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Since the proposed liquor law changes were announced several weeks ago, Ms Dalziel said there had been some "interesting reactions" from the media and members of the public.
She will be in Dunedin on Thursday to discuss the reform and review of the liquor laws at the Otago Chamber of Commerce from 2.30pm to 4pm and has invited members of the hospitality industry, retailers, police, local government, health groups and the general public to put forward their views.
Ms Dalziel said the Bill did three important things.
"It allows liquor licensing authorities to take social impact into account when making licensing decisions; it gives communities greater say in liquor licensing decisions by requiring licensing authorities to give effect to local alcohol plans; and it provides the closest this country has come to having a drinking age, making it an offence for adults to supply alcohol to minors without their parents' consent."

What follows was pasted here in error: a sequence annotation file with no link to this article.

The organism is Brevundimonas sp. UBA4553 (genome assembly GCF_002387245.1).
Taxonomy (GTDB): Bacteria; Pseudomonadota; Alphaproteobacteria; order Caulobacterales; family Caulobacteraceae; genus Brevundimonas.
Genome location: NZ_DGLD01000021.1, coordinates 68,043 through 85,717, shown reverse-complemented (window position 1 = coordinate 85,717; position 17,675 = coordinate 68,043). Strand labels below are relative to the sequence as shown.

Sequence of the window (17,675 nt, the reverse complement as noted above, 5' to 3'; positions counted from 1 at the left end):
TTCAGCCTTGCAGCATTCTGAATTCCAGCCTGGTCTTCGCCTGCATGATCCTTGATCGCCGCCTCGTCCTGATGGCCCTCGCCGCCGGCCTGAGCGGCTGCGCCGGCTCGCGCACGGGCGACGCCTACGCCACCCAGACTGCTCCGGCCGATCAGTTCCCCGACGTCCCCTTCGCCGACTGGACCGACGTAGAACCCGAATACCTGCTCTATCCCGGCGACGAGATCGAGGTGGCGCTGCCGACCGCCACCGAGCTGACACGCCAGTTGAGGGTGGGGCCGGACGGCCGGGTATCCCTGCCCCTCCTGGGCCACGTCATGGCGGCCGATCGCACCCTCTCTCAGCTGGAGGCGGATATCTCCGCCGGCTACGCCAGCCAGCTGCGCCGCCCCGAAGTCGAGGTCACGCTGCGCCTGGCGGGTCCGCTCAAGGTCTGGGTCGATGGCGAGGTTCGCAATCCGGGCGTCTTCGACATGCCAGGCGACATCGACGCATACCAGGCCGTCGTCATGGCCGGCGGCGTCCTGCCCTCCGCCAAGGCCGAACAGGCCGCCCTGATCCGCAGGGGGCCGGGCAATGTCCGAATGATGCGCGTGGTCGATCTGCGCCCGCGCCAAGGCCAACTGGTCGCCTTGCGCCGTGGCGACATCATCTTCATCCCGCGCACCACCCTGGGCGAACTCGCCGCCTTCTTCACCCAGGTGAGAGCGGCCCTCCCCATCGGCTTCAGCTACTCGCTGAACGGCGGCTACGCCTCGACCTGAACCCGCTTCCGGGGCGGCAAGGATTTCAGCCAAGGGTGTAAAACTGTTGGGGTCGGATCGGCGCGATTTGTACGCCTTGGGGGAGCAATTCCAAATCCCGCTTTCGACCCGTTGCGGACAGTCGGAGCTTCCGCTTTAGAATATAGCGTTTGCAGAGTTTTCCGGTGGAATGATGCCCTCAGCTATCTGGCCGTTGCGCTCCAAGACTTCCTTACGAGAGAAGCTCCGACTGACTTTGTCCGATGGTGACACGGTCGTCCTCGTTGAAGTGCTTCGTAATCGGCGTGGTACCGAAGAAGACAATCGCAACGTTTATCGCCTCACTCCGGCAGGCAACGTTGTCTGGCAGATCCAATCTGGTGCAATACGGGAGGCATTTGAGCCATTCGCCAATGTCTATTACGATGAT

These were very important steps in putting the power for controlling the availability of liquor back in the hands of local communities and parents, she said.
The Bill also tackled serious youth issues and included a zero alcohol limit for drivers under 20 who did not hold a full licence; repealing the "reasonable belief" defence for sale or supply of liquor to a minor; and a "three strikes, you're out" provision for any liquor outlet manager prosecuted for supplying alcohol to minors.
Ms Dalziel said there had been a public focus on the possibility convenience stores might be prohibited from selling alcohol.
In 1999, Parliament voted against dairies selling wine and beer, but that was circumvented by convenience stores being granted licences.
Store sizes had been incorporated into the Bill so "Parliament's intention" could be upheld, she said.
"These changes . . . are directed at meeting community expectations around the availability of alcohol," she said.